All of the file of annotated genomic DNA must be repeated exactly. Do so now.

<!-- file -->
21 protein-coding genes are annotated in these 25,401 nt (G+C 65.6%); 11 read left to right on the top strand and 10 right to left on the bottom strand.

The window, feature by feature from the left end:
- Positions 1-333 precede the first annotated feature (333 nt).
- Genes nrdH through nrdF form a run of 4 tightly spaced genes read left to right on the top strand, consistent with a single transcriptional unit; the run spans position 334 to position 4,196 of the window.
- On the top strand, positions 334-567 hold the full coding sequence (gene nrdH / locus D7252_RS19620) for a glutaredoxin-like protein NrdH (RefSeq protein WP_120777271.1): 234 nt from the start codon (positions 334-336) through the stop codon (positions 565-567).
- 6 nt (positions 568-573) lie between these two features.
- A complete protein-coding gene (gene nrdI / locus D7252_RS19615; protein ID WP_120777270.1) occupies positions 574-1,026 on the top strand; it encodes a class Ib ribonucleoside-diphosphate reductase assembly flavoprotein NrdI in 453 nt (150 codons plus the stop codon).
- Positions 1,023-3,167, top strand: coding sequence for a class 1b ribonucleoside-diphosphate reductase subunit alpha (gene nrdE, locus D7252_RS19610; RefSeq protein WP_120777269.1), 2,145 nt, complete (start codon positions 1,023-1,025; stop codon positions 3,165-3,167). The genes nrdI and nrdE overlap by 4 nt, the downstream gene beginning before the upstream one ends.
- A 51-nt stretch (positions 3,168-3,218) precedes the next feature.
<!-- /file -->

21 protein-coding genes are annotated in these 25,401 nt (G+C 65.6%); 11 read left to right on the top strand and 10 right to left on the bottom strand.

The window, feature by feature from the left end:
- Positions 1-333 precede the first annotated feature (333 nt).
- Genes nrdH through nrdF form a run of 4 tightly spaced genes read left to right on the top strand, consistent with a single transcriptional unit; the run spans position 334 to position 4,196 of the window.
- On the top strand, positions 334-567 hold the full coding sequence (gene nrdH / locus D7252_RS19620) for a glutaredoxin-like protein NrdH (RefSeq protein WP_120777271.1): 234 nt from the start codon (positions 334-336) through the stop codon (positions 565-567).
- 6 nt (positions 568-573) lie between these two features.
- A complete protein-coding gene (gene nrdI / locus D7252_RS19615; protein ID WP_120777270.1) occupies positions 574-1,026 on the top strand; it encodes a class Ib ribonucleoside-diphosphate reductase assembly flavoprotein NrdI in 453 nt (150 codons plus the stop codon).
- Positions 1,023-3,167, top strand: coding sequence for a class 1b ribonucleoside-diphosphate reductase subunit alpha (gene nrdE, locus D7252_RS19610; RefSeq protein WP_120777269.1), 2,145 nt, complete (start codon positions 1,023-1,025; stop codon positions 3,165-3,167). The genes nrdI and nrdE overlap by 4 nt, the downstream gene beginning before the upstream one ends.
- A 51-nt stretch (positions 3,168-3,218) precedes the next feature.